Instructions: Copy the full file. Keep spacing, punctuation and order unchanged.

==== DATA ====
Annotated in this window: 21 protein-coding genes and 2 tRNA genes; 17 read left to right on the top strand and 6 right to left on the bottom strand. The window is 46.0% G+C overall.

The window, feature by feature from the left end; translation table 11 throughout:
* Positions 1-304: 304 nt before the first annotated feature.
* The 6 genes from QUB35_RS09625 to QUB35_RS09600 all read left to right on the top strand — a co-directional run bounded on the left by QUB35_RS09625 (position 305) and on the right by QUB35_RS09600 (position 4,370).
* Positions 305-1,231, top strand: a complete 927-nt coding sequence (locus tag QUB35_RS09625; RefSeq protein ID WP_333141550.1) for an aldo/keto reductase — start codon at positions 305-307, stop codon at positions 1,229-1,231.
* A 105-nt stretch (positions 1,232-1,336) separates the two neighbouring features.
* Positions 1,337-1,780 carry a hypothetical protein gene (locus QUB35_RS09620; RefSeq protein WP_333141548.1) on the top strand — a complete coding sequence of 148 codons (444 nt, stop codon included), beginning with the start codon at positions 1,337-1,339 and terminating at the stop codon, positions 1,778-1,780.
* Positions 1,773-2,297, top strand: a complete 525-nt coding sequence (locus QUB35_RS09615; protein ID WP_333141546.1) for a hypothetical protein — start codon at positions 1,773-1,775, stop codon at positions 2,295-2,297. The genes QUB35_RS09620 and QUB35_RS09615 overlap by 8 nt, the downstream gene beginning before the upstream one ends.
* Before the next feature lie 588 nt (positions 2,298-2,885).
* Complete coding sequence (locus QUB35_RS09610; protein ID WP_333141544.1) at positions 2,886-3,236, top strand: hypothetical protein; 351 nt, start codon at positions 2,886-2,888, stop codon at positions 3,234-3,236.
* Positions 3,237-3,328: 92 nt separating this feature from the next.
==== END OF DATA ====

Annotated in this window: 21 protein-coding genes and 2 tRNA genes; 17 read left to right on the top strand and 6 right to left on the bottom strand. The window is 46.0% G+C overall.

The window, feature by feature from the left end; translation table 11 throughout:
* Positions 1-304: 304 nt before the first annotated feature.
* The 6 genes from QUB35_RS09625 to QUB35_RS09600 all read left to right on the top strand — a co-directional run bounded on the left by QUB35_RS09625 (position 305) and on the right by QUB35_RS09600 (position 4,370).
* Positions 305-1,231, top strand: a complete 927-nt coding sequence (locus tag QUB35_RS09625; RefSeq protein ID WP_333141550.1) for an aldo/keto reductase — start codon at positions 305-307, stop codon at positions 1,229-1,231.
* A 105-nt stretch (positions 1,232-1,336) separates the two neighbouring features.
* Positions 1,337-1,780 carry a hypothetical protein gene (locus QUB35_RS09620; RefSeq protein WP_333141548.1) on the top strand — a complete coding sequence of 148 codons (444 nt, stop codon included), beginning with the start codon at positions 1,337-1,339 and terminating at the stop codon, positions 1,778-1,780.
* Positions 1,773-2,297, top strand: a complete 525-nt coding sequence (locus QUB35_RS09615; protein ID WP_333141546.1) for a hypothetical protein — start codon at positions 1,773-1,775, stop codon at positions 2,295-2,297. The genes QUB35_RS09620 and QUB35_RS09615 overlap by 8 nt, the downstream gene beginning before the upstream one ends.
* Before the next feature lie 588 nt (positions 2,298-2,885).
* Complete coding sequence (locus QUB35_RS09610; protein ID WP_333141544.1) at positions 2,886-3,236, top strand: hypothetical protein; 351 nt, start codon at positions 2,886-2,888, stop codon at positions 3,234-3,236.
* Positions 3,237-3,328: 92 nt separating this feature from the next.